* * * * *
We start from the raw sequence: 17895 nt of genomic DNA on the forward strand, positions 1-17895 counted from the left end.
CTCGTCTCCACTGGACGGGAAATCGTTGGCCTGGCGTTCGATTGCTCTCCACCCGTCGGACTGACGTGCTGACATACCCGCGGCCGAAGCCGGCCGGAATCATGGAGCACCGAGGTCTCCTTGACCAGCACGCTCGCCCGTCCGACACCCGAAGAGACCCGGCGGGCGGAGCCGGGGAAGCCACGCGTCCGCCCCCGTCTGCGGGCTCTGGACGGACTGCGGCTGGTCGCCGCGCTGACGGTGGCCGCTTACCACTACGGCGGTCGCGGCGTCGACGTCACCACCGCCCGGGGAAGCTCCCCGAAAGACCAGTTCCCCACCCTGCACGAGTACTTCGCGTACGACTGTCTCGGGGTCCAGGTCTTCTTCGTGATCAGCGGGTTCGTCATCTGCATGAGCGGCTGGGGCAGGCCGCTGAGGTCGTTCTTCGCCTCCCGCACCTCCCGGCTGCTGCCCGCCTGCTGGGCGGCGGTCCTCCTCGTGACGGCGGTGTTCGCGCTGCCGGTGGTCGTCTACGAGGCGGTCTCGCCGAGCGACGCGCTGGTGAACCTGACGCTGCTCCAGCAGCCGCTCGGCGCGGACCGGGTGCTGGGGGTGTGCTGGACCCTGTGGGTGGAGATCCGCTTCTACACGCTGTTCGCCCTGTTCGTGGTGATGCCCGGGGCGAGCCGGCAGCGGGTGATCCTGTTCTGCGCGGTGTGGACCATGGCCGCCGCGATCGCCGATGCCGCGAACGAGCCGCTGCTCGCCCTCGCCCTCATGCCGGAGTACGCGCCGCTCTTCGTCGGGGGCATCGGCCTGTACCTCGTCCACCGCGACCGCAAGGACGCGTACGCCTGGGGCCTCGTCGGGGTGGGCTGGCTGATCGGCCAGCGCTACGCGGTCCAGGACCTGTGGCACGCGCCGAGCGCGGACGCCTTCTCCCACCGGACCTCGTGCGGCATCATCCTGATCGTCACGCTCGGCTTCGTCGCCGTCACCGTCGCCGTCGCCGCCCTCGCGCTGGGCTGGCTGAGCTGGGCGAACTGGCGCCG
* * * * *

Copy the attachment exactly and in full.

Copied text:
We start from the raw sequence: 17895 nt of genomic DNA on the forward strand, positions 1-17895 counted from the left end.
CTCGTCTCCACTGGACGGGAAATCGTTGGCCTGGCGTTCGATTGCTCTCCACCCGTCGGACTGACGTGCTGACATACCCGCGGCCGAAGCCGGCCGGAATCATGGAGCACCGAGGTCTCCTTGACCAGCACGCTCGCCCGTCCGACACCCGAAGAGACCCGGCGGGCGGAGCCGGGGAAGCCACGCGTCCGCCCCCGTCTGCGGGCTCTGGACGGACTGCGGCTGGTCGCCGCGCTGACGGTGGCCGCTTACCACTACGGCGGTCGCGGCGTCGACGTCACCACCGCCCGGGGAAGCTCCCCGAAAGACCAGTTCCCCACCCTGCACGAGTACTTCGCGTACGACTGTCTCGGGGTCCAGGTCTTCTTCGTGATCAGCGGGTTCGTCATCTGCATGAGCGGCTGGGGCAGGCCGCTGAGGTCGTTCTTCGCCTCCCGCACCTCCCGGCTGCTGCCCGCCTGCTGGGCGGCGGTCCTCCTCGTGACGGCGGTGTTCGCGCTGCCGGTGGTCGTCTACGAGGCGGTCTCGCCGAGCGACGCGCTGGTGAACCTGACGCTGCTCCAGCAGCCGCTCGGCGCGGACCGGGTGCTGGGGGTGTGCTGGACCCTGTGGGTGGAGATCCGCTTCTACACGCTGTTCGCCCTGTTCGTGGTGATGCCCGGGGCGAGCCGGCAGCGGGTGATCCTGTTCTGCGCGGTGTGGACCATGGCCGCCGCGATCGCCGATGCCGCGAACGAGCCGCTGCTCGCCCTCGCCCTCATGCCGGAGTACGCGCCGCTCTTCGTCGGGGGCATCGGCCTGTACCTCGTCCACCGCGACCGCAAGGACGCGTACGCCTGGGGCCTCGTCGGGGTGGGCTGGCTGATCGGCCAGCGCTACGCGGTCCAGGACCTGTGGCACGCGCCGAGCGCGGACGCCTTCTCCCACCGGACCTCGTGCGGCATCATCCTGATCGTCACGCTCGGCTTCGTCGCCGTCACCGTCGCCGTCGCCGCCCTCGCGCTGGGCTGGCTGAGCTGGGCGAACTGGCGCCG